- Because of the emphasis on codified virtue ethics, norms cannot quickly adapt to changes in circumstances. In many cases, the original reasons behind particular rules are forgotten and the rules are applied outside of their intended scope. (For instance, anti-castration rules in the New Testament were intended to distinguish christianity from other, more extreme cults that arose within judaism, many of which required adherents to castrate themselves in order to guarantee celibacy. Such rules have been deployed against transgender people.) It’s easy for virtue ethics to be coopted as political weapons.
- The conceptual isolation of moral thinking to a particular corner of life makes it possible for people to perform immoral deeds without thinking about the moral implications, despite having a venue in which they are required to employ a moral lens. Such “sunday christians” do not think of themselves as bad people — they simply don’t consider morals outside of church, and therefore are unable to evaluate their own righteousness.
- The very nature of religious framing produces a vulnerability in the form of various reversals. Religious framing claims that what is good for the society will inevitably be rewarded in the individual. This is not necessarily true. When we contract the time-frame — saying that good deeds are rewarded during life and bad ones punished — we end up with something like the prosperity gospel, which claims that behaviors that materially benefit the individual in the short term are necessarily righteous while those who are suffering are necessarily evil. Since the function of ethical systems is to discourage people from acting in their own short-term self-interest when that interest creates greater damage to society as a whole than the benefits accrued to the individual, a prosperity gospel framing actively inverts this and justifies immorality a priori.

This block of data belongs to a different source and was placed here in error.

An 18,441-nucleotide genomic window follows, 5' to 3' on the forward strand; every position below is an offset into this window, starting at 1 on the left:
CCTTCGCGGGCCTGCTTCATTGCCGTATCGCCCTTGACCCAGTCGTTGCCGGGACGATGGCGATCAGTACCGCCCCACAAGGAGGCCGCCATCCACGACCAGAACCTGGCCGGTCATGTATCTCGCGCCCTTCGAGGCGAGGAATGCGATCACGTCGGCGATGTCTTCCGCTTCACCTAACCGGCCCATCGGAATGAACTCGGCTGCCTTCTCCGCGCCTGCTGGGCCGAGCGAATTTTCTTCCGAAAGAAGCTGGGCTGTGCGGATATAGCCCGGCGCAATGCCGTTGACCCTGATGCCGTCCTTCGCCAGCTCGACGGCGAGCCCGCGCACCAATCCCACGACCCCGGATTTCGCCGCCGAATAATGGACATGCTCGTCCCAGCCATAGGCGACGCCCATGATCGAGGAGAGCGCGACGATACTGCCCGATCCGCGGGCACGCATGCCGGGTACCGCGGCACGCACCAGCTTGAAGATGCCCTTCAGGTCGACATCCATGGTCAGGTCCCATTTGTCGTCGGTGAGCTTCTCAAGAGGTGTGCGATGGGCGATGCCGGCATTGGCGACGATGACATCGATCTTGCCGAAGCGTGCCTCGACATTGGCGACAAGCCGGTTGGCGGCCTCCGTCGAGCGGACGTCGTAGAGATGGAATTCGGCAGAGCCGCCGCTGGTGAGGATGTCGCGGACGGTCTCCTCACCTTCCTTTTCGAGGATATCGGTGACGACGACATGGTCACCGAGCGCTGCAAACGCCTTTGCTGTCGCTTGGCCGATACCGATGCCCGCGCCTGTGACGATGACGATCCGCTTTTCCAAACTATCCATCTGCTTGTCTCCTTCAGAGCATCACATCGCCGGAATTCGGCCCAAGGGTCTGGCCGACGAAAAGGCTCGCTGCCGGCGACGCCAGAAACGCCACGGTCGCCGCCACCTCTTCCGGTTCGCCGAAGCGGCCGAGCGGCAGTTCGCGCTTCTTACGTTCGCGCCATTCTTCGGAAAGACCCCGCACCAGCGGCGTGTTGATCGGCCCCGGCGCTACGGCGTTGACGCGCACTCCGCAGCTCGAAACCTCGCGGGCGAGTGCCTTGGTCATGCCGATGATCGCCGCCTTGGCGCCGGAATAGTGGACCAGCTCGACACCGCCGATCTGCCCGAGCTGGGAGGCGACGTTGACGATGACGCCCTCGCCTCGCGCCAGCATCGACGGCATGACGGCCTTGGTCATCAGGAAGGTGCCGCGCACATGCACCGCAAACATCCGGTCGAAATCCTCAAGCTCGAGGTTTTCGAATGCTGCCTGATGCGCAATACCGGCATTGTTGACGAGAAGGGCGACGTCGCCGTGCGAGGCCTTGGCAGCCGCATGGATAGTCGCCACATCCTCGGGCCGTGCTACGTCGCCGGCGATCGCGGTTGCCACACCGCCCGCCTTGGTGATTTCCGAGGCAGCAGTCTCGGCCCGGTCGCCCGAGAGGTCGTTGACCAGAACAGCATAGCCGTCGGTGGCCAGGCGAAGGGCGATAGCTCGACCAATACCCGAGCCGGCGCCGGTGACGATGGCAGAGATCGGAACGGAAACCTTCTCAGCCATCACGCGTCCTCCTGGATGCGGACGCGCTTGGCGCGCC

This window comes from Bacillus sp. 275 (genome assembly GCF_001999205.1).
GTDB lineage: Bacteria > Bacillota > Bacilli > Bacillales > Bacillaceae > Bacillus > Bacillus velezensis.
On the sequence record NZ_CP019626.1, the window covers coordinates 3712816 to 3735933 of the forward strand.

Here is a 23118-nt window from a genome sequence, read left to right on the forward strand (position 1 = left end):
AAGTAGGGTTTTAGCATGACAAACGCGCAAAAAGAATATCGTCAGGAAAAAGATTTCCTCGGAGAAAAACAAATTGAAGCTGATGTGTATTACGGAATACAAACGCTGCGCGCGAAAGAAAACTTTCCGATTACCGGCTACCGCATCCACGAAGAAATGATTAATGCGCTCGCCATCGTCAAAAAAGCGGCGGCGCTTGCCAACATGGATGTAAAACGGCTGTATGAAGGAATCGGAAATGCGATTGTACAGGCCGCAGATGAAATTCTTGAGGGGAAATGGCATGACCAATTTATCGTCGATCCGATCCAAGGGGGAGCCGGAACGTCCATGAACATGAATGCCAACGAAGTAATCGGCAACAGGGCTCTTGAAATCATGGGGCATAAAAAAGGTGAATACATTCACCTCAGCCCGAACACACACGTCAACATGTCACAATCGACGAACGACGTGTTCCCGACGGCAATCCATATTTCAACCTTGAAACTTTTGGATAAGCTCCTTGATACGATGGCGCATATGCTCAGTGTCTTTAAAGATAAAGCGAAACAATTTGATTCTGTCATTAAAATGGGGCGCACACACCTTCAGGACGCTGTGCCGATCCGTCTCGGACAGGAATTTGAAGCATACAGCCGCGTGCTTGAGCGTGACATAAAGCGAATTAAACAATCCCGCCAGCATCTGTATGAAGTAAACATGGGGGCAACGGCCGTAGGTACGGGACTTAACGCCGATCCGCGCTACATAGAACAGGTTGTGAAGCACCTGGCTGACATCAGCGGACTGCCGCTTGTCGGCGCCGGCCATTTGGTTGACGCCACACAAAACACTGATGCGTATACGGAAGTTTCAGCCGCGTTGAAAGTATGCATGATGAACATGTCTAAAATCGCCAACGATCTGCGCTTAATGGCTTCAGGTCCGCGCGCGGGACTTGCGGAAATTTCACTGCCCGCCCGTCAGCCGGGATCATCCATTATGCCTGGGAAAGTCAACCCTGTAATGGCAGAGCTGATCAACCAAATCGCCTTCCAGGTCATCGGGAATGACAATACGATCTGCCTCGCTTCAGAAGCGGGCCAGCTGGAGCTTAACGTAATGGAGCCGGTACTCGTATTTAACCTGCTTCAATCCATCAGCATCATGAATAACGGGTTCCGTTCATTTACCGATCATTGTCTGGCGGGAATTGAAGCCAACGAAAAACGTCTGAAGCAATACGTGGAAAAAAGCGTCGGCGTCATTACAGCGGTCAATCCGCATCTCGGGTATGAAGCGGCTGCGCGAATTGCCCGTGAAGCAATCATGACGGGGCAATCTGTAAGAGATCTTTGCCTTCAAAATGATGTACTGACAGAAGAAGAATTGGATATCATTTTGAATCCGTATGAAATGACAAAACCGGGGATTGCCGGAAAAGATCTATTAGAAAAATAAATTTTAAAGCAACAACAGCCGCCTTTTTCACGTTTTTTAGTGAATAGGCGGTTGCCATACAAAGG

- Rather than an isolated moral domain, we should encourage people to discuss and enforce moral behavior in their daily lives. When making business decisions, we should ask “is it right” before asking “will it make money”. We may be wrong on both counts, but by asking, we will at least consider the moral dimension — eliminating the low-hanging fruits of obviously-immoral behaviors we engage in because we were focusing too intently on something else.
- By talking about morality, we remind people to think about things through a moral lens and we give them the mental tools to consider moral issues — tools that necessarily go beyond virtue ethics, and should include utilitarianism, De Bouvoir’s existentialist ethics, and the moral imperative. People who care about doing the right thing will be more effective at it.
- By holding people accountable for their ethics collectively, we force people who don’t care about doing the right thing to nevertheless behave in ethical ways (or spend effort hiding their ethical lapses). Ultimately, it makes life harder for the people who make life harder for the rest of us. It becomes in even sociopaths’ self-interest to contribute to the greater good.
 The following ethical systems can be thought of in terms of scalability of different aspects of life:
Virtue ethics: this set of behaviors tends to be found in healthy and well-functioning societies, so it becomes part of a set of “best practices” for individuals. (Different virtue ethics have different rules, and often mix in hygene-related rules or rules that depend heavily on the structure of the society. Aristotle’s virtue ethics has material that only makes sense in a greek-style society with citizen-soldiers rather than a standing professional army, for instance.)
Kant’s moral imperative: can this behavior scale to an entire population? In other words, could what I am doing now reasonably become a part of a future virtue ethics?
Hedonism: is this action producing any good at all?
Utilitarianism: is this action producing a net gain in the happiness of the society?
De Bouvoir’s existentialist ethics: is this action making the world freer? (In other words: am I ensuring that the expressive potential for other people’s decisions grows?)